So today is the first anniversay of this Blog. Huzzah! Apart from missing out one whole month... this is the first diary type thing I've ever managed to keep going for more than a few months. Evidently the "Dear Diary" thing doesn't cut it and I need an audience. What a shameless attention seeker. :~S
Meanwhile I'm so rushed off my feet in getting ready to go up the Exeter tomorrow for the show that I spent the morning cleaning those auger bits. Sometimes my displacement activity-seeking surprises even me...
On a more serious note, a parcel containing some of my paternal grandfather's WWI documents arrived from my aunt this morning. As it's unlikely I'll be posting on Friday, Armistice Day, I thought I'd post this now. Here he is on the left; Lieutenant, later Captain in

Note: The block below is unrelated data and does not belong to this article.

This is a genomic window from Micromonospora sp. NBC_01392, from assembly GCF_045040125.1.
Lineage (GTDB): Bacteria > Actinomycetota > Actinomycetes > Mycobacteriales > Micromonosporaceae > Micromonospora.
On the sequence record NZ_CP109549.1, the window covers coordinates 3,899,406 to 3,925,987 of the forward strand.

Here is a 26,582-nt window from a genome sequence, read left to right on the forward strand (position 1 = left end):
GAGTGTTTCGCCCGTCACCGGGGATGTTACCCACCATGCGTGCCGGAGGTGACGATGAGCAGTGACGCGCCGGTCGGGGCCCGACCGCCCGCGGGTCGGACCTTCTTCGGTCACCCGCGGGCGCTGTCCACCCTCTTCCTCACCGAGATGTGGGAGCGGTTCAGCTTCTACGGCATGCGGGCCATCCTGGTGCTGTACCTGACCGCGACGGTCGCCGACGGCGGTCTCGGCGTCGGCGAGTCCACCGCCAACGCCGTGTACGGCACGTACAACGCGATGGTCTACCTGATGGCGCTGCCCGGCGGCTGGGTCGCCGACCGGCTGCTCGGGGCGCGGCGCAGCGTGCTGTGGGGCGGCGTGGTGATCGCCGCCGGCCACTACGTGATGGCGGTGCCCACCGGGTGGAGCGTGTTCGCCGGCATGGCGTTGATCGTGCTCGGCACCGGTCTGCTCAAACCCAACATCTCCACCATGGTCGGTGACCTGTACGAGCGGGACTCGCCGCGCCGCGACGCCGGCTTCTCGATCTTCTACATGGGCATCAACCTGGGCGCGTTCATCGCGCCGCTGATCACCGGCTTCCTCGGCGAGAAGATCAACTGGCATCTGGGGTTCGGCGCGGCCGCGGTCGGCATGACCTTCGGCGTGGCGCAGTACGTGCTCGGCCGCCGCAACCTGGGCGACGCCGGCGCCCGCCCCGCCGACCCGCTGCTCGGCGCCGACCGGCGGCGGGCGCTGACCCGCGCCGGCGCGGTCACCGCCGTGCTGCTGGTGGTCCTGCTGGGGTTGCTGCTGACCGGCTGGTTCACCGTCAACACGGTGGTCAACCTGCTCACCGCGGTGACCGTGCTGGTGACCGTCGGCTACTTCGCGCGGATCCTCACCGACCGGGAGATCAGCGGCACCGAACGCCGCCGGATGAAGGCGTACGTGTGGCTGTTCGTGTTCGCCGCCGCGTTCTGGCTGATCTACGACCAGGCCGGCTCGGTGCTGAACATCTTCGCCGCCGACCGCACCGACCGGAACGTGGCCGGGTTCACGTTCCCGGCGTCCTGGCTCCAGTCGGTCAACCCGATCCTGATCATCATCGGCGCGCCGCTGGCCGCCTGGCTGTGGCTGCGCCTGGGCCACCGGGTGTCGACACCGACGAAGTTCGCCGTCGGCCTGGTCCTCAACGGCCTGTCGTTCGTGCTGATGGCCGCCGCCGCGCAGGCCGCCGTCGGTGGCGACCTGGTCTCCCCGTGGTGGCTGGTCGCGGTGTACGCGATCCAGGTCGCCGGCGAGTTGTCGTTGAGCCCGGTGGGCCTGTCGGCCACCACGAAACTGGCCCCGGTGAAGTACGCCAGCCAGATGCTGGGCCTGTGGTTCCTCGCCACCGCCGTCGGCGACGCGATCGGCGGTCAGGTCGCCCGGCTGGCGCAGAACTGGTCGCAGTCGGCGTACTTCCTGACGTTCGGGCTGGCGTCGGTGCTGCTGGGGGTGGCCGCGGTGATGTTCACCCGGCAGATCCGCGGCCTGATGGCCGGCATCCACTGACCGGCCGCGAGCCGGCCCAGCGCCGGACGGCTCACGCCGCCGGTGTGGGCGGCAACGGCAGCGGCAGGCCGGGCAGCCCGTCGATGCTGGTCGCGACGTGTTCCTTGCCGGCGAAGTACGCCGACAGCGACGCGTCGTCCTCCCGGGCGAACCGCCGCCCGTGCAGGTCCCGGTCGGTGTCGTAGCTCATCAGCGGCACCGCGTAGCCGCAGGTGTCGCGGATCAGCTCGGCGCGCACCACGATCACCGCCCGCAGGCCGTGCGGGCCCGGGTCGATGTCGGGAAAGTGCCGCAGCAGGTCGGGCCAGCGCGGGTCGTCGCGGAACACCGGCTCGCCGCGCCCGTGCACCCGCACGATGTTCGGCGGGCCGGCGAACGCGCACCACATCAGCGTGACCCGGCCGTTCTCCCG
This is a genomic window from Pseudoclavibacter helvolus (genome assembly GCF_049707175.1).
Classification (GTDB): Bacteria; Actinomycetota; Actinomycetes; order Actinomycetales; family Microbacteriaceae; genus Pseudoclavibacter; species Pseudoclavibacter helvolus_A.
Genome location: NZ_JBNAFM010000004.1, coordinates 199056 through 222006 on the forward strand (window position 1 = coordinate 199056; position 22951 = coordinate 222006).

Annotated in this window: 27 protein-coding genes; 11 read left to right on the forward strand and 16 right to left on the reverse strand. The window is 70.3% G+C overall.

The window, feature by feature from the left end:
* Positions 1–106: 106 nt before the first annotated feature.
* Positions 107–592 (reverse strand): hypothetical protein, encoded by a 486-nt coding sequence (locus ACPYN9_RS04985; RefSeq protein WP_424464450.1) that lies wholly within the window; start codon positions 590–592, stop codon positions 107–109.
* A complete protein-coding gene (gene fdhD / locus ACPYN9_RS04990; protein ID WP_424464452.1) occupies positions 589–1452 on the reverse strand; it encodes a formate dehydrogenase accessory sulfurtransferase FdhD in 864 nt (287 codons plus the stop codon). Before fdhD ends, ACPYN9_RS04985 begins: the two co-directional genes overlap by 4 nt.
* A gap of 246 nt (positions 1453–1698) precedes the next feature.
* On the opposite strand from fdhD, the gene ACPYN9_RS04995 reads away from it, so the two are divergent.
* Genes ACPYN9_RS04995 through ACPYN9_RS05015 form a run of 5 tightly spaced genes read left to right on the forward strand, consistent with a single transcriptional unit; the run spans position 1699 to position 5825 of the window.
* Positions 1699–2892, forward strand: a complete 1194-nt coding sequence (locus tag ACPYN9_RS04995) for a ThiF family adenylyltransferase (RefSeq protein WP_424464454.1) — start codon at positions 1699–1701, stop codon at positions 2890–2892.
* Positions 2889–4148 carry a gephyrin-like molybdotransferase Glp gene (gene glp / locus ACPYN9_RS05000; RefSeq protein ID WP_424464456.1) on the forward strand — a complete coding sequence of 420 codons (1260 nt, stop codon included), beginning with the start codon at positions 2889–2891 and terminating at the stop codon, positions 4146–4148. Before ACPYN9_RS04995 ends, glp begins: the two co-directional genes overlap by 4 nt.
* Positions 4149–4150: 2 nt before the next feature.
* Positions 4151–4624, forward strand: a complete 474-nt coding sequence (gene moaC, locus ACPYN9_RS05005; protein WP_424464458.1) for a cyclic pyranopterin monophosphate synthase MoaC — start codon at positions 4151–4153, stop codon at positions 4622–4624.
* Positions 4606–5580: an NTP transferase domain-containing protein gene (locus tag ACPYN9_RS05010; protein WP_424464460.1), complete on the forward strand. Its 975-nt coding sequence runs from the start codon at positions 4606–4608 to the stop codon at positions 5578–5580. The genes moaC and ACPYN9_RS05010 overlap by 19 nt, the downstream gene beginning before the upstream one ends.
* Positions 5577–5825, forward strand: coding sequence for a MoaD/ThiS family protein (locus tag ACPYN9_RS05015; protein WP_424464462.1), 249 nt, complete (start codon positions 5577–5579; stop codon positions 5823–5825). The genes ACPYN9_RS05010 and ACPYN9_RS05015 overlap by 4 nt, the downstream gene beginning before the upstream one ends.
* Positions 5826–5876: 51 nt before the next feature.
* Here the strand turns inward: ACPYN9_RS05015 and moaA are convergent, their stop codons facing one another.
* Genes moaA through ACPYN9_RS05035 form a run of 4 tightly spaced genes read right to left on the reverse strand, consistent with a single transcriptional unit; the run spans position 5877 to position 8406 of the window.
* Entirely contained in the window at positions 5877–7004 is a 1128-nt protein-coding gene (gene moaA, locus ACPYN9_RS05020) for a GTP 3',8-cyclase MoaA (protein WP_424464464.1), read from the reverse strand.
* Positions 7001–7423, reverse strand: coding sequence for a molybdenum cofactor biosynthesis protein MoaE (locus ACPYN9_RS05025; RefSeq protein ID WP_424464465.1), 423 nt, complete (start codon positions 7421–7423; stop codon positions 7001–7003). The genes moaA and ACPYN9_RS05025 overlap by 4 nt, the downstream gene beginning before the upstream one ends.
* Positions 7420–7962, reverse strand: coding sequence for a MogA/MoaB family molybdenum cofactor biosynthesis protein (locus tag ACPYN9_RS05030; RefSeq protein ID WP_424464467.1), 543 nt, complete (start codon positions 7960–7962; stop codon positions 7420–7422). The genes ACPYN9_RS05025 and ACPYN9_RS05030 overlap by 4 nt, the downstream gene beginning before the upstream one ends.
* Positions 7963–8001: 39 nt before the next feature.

the 9th Battalion Duke of Wellington's Regiment, aka the West Riding, aged about 22 or 23. At some point he won the Military Cross, but I'm not sure exactly how. Amongst the papers are numerous trench maps, photos etc, including the document on the right. It's a resume of their division's operations from August 1918 until the Armistice. Strange to think that the absence of tanks was worded as a matter of pride, rather than one of anger as it would be now. As there's a map of Chapel Hill amongst the papers, I assume HJF was involved in that attack. He went on to become a member of the Indian Civil Service, becoming Chief Secretary of United Provinces and died in 1981. My grandmother's brother, Cuthbert, wasn't so lucky. He joined the Middlesex Regiment in 1914 but was killed in action in September 1918. As far as I'm aware, he's the only member of my family to have died in the armed forces - although plenty have served in them - so, as ever, he'll be uppermost in my thoughts on the 11th. He so very nearly made it.